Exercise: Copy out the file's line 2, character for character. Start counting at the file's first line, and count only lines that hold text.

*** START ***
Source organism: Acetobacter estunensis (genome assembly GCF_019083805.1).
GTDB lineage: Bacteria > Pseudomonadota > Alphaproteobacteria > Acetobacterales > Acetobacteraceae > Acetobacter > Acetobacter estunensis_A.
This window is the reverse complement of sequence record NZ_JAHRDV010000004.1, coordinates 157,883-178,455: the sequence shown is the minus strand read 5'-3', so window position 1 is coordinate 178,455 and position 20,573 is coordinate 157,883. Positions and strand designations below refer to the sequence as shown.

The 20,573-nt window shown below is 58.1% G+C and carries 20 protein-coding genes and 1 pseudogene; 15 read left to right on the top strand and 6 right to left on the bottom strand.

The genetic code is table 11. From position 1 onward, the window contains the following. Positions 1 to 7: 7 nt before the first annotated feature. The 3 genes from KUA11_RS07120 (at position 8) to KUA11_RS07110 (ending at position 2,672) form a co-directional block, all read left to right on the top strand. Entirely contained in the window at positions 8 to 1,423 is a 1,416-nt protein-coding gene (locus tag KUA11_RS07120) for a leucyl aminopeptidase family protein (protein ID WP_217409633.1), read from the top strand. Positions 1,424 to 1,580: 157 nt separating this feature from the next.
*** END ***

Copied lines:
GTDB lineage: Bacteria > Pseudomonadota > Alphaproteobacteria > Acetobacterales > Acetobacteraceae > Acetobacter > Acetobacter estunensis_A.